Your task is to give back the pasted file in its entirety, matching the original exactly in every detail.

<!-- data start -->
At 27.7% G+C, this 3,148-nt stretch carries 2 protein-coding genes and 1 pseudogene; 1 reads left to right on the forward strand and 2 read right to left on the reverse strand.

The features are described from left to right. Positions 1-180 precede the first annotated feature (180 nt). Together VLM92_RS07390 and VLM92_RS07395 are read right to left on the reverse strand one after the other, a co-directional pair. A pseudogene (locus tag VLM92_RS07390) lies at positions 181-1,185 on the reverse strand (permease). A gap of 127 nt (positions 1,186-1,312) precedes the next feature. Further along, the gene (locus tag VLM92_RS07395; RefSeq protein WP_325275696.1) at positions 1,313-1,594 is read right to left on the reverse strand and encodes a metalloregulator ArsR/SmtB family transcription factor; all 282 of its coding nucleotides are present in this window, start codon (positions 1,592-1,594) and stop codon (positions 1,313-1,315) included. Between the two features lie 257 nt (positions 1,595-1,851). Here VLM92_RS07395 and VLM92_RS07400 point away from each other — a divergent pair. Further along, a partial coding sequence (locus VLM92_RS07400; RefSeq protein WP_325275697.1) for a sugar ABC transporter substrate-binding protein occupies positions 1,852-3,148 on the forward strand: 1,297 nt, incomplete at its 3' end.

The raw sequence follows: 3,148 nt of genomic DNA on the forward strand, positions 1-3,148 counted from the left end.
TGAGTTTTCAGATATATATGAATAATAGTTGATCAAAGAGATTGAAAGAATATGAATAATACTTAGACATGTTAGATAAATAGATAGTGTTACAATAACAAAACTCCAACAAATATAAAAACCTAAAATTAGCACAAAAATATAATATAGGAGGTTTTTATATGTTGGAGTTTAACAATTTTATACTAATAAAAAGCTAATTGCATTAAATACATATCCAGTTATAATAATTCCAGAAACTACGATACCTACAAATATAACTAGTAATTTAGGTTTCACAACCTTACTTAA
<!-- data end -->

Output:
At 27.7% G+C, this 3,148-nt stretch carries 2 protein-coding genes and 1 pseudogene; 1 reads left to right on the forward strand and 2 read right to left on the reverse strand.

The features are described from left to right. Positions 1-180 precede the first annotated feature (180 nt). Together VLM92_RS07390 and VLM92_RS07395 are read right to left on the reverse strand one after the other, a co-directional pair. A pseudogene (locus tag VLM92_RS07390) lies at positions 181-1,185 on the reverse strand (permease). A gap of 127 nt (positions 1,186-1,312) precedes the next feature. Further along, the gene (locus tag VLM92_RS07395; RefSeq protein WP_325275696.1) at positions 1,313-1,594 is read right to left on the reverse strand and encodes a metalloregulator ArsR/SmtB family transcription factor; all 282 of its coding nucleotides are present in this window, start codon (positions 1,592-1,594) and stop codon (positions 1,313-1,315) included. Between the two features lie 257 nt (positions 1,595-1,851). Here VLM92_RS07395 and VLM92_RS07400 point away from each other — a divergent pair. Further along, a partial coding sequence (locus VLM92_RS07400; RefSeq protein WP_325275697.1) for a sugar ABC transporter substrate-binding protein occupies positions 1,852-3,148 on the forward strand: 1,297 nt, incomplete at its 3' end.

The raw sequence follows: 3,148 nt of genomic DNA on the forward strand, positions 1-3,148 counted from the left end.
TGAGTTTTCAGATATATATGAATAATAGTTGATCAAAGAGATTGAAAGAATATGAATAATACTTAGACATGTTAGATAAATAGATAGTGTTACAATAACAAAACTCCAACAAATATAAAAACCTAAAATTAGCACAAAAATATAATATAGGAGGTTTTTATATGTTGGAGTTTAACAATTTTATACTAATAAAAAGCTAATTGCATTAAATACATATCCAGTTATAATAATTCCAGAAACTACGATACCTACAAATATAACTAGTAATTTAGGTTTCACAACCTTACTTAA